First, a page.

• Ownership economy. KKR, under the leadership of Pete Stavros, helped launch Ownership Works and enlisted TPG, Apollo and dozens of other private equity investors to pledge to give equity shares to employees at some portfolio firms with the goal of creating $20 billion in wealth for low- and moderate-income workers over the next decade. KKR itself last year sold C.H.I. Overhead Doors to steel company Nucor Corp. for $3 billion. The company’s 800 workers received average cash payouts of $175,000 (albeit a small percentage of KKR’s 10x return on its investment in C.H.I.) The private equity firm also completed the sale of Minnesota Rubber & Plastics to Trelleborg Group. Employees received cash payouts as part of the employee-ownership program KKR implemented when it acquired the materials science company in 2018. 
  • Energy transition. KKR has long been an active investor in renewable energy, via its infrastructure and credit strategies, investing more than $15 billion in renewable energy since 2011. The firm acknowledges it also invests in “conventional” energy companies and helps them transition to renewables. Last year, KKR led a structured financing deal for US-based solar and wind developer Arevia Power. It also invested $400 million in New Delhi-based Serentica Renewables, which provides low-carbon clean power for energy-intensive and hard-to-abate industrial customers in India.

    “Energy intensive, heavy-industry companies play an important role in society but have traditionally faced more challenges in meeting energy needs sustainably,” KKR’s Hardik Shah wrote in the report. With an additional $250 million from KKR earlier this year, Serentica plans to install 5,000 MW of carbon-free generation capacity and storage in India. Last year, KKR also backed New Delhi-based independent power Hero Future Energies to expand into battery storage and green hydrogen and enter new markets.

Soros Fund Management: Finding data and deals elusive for expanded focus on climate

Like many billionaires, George Soros has become increasingly alarmed about unchecked global warming. Earlier this year, he drew attention for his support for a geoengineering plan to help cool the Arctic by enhancing cloud cover. 

It is more prosaic emissions reduction and measurement that concerns Soros Fund Management, the $25 billion asset manager for Soros’ Open Society Foundation and family office. Soros recently ceded control of OSF to his son, Alex. 

Soros Fund Management launched its climate action strategy in 2020. The four-pronged strategy aims to zero out direct and indirect emissions across the fund’s portfolio by 2040, restrict fossil fuel exposure, engage companies on climate action, and invest in climate solutions. 

The firm’s second climate action progress report outlines headway on that plan as well as challenges it is grappling with. “We believe sustainability initiatives create different degrees of value for companies and companies will have different effects on people and the planet. Combining these all into a single score or rating fails to capture this nuance and can be misleading,” says the firm. “Our impact strategy is designed to avoid common pitfalls of ESG integration and achieve real economy impact.”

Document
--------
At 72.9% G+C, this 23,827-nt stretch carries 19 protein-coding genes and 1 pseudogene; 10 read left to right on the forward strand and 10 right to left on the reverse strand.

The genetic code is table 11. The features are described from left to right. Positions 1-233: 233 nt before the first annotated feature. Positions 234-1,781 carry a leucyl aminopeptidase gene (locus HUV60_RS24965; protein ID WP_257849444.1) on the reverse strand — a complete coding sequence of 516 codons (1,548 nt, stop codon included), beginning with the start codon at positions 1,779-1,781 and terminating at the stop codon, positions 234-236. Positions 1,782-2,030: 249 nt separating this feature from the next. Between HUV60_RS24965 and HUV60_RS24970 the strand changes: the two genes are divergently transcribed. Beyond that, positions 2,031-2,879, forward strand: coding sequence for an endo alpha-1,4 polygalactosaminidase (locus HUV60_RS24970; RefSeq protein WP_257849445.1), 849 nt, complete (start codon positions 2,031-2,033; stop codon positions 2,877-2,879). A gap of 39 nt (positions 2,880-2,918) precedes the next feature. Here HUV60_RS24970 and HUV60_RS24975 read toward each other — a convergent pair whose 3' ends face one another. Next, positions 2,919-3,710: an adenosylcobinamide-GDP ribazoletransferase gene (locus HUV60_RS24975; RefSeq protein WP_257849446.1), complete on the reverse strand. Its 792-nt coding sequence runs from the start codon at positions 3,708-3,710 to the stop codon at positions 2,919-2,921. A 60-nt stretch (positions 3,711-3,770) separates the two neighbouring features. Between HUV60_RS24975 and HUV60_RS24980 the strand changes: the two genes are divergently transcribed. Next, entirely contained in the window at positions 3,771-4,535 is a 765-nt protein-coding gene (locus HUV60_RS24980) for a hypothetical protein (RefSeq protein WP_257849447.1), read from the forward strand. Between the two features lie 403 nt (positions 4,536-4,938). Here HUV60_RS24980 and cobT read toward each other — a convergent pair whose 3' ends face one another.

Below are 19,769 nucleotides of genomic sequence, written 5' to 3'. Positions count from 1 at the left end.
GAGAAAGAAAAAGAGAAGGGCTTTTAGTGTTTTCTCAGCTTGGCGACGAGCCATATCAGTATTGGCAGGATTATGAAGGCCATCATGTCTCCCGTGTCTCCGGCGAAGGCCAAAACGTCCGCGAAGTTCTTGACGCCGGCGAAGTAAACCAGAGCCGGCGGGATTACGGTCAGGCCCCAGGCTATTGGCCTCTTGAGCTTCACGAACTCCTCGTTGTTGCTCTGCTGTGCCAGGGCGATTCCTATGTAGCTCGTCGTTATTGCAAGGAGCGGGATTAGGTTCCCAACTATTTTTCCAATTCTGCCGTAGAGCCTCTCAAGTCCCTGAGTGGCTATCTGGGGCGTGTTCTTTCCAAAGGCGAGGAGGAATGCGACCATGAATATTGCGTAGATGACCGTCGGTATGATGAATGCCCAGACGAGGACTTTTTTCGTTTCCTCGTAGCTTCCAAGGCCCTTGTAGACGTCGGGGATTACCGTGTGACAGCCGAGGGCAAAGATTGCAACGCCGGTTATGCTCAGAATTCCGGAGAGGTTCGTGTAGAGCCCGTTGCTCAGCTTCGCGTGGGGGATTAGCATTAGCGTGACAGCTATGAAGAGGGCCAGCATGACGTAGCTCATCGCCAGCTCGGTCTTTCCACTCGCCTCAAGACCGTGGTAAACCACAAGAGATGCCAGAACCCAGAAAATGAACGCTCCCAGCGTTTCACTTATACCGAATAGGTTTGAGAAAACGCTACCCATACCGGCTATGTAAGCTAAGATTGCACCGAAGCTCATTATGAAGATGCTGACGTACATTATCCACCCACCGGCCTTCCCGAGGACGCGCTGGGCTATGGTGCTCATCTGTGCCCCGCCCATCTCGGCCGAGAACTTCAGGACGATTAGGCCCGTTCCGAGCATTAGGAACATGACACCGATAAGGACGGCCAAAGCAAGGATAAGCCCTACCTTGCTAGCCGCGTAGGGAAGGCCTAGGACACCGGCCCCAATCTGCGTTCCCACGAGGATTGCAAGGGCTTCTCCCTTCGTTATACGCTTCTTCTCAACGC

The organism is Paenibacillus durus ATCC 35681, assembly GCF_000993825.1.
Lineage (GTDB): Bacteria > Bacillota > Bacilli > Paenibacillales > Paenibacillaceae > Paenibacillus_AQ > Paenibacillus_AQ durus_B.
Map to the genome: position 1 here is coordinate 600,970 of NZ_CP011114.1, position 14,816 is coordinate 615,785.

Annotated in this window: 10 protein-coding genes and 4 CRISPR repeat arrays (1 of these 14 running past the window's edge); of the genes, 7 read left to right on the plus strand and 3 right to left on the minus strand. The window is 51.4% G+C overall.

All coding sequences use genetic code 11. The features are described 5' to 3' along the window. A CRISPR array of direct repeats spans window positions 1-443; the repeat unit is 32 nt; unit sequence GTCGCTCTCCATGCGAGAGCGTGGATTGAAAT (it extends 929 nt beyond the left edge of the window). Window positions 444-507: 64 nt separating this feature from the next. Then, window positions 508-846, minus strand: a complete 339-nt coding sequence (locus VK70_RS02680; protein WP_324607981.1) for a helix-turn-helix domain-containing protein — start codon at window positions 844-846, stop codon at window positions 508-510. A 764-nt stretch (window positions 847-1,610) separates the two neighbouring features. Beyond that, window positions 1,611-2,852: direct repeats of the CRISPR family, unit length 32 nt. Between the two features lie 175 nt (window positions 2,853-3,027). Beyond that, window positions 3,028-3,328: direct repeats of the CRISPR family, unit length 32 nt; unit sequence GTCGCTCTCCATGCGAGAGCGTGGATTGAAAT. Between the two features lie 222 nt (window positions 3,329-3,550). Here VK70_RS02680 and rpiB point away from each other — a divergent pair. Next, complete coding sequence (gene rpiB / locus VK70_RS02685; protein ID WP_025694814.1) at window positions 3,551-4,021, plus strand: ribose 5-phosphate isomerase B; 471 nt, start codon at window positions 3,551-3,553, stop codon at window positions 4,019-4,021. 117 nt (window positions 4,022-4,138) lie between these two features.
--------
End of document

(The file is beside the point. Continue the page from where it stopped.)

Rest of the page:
• Carbon visibility. SFM says it spent much of 2022 working to increase the visibility of emissions across its portfolio. One challenge: obtaining accurate data for asset classes such as private equity and debt. Most private companies do not report on their annual emissions, so Soros estimates their discharges using comparable data from public companies.

    In 2022, the asset manager began covering emissions data for third party hedge funds, and plans to add structured credit, ETFs and real estate. It says tracked greenhouse gas emissions were cut by more than 50% from a 2019 baseline. Soros’ portfolio managers use an internally developed tool to monitor the emissions intensity of their portfolio and analyze how a particular investment or divestment would affect that. 
  • Climate solutions. From carbon capture to greening heavy industry to nature-based solutions, innovative climate solutions are seemingly everywhere. SFM says that high valuations for many private market investments lowered its deal activity. It evaluated “a high volume” of climate solutions, but says “few met our bar for climate impact and prudent investing.” Also weighing on its climate portfolio: investees that went public only to see their values decline (SFM cut its stakes in EV makers Tesla and Rivian earlier this year).

    The market value of its climate solutions investments, as of the end of 2022, was nearly $1 billion in private companies and $321 million in public ones. “We continue to explore investments that support the energy transition and look for opportunities to drive resource efficiency, as well as sustainable food and water supply,” the firm says. 

TPG: Calculating the impact multiple of money